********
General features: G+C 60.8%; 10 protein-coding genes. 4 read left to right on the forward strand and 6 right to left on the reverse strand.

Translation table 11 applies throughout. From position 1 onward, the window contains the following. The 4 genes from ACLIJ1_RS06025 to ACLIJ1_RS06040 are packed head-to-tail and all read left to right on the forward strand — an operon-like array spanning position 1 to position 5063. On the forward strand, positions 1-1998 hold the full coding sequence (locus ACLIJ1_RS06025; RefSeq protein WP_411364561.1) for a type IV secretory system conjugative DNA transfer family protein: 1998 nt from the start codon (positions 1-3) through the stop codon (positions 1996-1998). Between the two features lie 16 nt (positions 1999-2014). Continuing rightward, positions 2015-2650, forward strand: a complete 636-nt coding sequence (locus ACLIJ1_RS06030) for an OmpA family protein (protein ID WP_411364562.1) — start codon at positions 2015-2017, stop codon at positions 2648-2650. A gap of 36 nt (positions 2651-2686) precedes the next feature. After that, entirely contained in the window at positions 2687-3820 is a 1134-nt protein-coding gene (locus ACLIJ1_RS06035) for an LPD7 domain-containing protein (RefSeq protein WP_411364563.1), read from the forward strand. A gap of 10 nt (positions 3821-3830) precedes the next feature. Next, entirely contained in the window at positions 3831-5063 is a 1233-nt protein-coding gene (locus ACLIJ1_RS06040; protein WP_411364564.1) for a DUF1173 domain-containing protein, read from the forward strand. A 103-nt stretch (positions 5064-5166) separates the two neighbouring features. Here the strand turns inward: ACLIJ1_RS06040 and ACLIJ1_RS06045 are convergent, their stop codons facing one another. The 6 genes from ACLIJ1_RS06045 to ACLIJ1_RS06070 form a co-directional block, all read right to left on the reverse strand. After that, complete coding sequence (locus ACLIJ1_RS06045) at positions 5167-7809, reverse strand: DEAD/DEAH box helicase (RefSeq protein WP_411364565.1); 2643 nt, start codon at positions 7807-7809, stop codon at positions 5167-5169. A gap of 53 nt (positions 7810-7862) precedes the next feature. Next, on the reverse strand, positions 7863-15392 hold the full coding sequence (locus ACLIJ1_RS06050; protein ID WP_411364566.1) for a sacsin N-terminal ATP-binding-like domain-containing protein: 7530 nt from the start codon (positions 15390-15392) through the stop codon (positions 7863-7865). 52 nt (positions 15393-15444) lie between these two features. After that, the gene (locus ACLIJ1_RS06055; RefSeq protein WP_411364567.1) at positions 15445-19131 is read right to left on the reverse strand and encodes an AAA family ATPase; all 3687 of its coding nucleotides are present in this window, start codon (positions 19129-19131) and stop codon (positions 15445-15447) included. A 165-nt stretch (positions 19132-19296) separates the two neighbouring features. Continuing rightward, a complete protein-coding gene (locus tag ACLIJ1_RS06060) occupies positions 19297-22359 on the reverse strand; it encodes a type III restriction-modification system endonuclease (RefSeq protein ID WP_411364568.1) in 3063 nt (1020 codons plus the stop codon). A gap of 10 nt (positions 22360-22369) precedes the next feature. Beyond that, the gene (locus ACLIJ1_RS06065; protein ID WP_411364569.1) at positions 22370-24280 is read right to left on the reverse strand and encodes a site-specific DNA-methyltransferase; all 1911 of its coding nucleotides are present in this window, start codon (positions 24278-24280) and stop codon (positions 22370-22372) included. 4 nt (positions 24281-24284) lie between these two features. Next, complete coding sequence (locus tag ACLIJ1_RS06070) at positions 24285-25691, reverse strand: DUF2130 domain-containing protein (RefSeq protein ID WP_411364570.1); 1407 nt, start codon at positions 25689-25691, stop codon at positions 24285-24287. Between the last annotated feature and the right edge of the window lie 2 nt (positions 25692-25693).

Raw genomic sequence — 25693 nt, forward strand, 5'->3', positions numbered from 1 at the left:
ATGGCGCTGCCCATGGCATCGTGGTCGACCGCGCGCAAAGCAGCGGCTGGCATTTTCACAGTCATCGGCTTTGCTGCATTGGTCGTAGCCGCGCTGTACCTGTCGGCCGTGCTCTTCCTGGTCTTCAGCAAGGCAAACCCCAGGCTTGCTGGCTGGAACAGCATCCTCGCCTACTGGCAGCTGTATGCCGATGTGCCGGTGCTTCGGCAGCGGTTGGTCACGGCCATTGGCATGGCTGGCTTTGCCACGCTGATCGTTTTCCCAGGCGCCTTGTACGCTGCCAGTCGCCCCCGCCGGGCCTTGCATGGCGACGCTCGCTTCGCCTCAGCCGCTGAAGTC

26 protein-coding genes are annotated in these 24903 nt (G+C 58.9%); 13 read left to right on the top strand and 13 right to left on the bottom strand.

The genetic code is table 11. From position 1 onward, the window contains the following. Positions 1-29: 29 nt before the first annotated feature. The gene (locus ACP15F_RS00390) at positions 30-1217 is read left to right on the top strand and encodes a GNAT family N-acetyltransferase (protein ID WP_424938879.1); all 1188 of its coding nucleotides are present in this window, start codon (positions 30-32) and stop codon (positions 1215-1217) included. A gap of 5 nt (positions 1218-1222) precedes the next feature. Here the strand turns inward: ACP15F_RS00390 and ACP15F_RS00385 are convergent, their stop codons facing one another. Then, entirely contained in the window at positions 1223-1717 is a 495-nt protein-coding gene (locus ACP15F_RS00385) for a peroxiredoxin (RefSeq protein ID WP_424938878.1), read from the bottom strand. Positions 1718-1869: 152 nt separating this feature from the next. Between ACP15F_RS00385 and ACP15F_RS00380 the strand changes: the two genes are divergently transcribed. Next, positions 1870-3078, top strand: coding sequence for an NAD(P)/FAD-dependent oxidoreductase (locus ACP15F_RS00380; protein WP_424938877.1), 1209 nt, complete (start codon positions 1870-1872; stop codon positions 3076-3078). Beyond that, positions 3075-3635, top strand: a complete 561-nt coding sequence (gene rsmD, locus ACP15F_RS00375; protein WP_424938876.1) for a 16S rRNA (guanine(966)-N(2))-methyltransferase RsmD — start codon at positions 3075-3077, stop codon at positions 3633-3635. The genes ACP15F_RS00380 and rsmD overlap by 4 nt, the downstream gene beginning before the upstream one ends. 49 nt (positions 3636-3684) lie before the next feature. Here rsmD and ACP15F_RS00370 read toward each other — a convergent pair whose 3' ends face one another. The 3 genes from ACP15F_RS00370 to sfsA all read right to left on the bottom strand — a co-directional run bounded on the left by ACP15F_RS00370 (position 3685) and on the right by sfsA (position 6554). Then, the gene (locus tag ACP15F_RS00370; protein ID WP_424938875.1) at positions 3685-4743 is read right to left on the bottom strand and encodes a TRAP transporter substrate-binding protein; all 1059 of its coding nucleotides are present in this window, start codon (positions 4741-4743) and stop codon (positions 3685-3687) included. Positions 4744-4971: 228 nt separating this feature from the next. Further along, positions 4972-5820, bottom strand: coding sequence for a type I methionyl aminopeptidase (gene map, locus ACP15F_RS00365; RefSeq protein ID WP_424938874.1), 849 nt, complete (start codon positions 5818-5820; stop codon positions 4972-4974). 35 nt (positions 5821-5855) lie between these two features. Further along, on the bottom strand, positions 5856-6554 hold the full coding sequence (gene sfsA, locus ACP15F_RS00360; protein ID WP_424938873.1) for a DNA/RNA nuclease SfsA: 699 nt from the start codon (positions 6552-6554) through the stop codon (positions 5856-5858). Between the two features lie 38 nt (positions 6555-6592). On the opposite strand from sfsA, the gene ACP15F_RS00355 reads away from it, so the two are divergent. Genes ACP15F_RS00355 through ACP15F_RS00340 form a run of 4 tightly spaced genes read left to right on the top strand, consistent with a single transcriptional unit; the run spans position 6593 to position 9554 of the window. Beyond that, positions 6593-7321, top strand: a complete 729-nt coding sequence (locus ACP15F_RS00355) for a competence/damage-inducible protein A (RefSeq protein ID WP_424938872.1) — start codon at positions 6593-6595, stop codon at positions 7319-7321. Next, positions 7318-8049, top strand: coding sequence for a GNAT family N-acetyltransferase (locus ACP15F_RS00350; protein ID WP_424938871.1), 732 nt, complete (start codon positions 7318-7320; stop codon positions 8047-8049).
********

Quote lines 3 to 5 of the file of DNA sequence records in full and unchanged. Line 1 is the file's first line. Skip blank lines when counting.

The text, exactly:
Raw genomic sequence — 25693 nt, forward strand, 5'->3', positions numbered from 1 at the left:
ATGGCGCTGCCCATGGCATCGTGGTCGACCGCGCGCAAAGCAGCGGCTGGCATTTTCACAGTCATCGGCTTTGCTGCATTGGTCGTAGCCGCGCTGTACCTGTCGGCCGTGCTCTTCCTGGTCTTCAGCAAGGCAAACCCCAGGCTTGCTGGCTGGAACAGCATCCTCGCCTACTGGCAGCTGTATGCCGATGTGCCGGTGCTTCGGCAGCGGTTGGTCACGGCCATTGGCATGGCTGGCTTTGCCACGCTGATCGTTTTCCCAGGCGCCTTGTACGCTGCCAGTCGCCCCCGCCGGGCCTTGCATGGCGACGCTCGCTTCGCCTCAGCCGCTGAAGTC

26 protein-coding genes are annotated in these 24903 nt (G+C 58.9%); 13 read left to right on the top strand and 13 right to left on the bottom strand.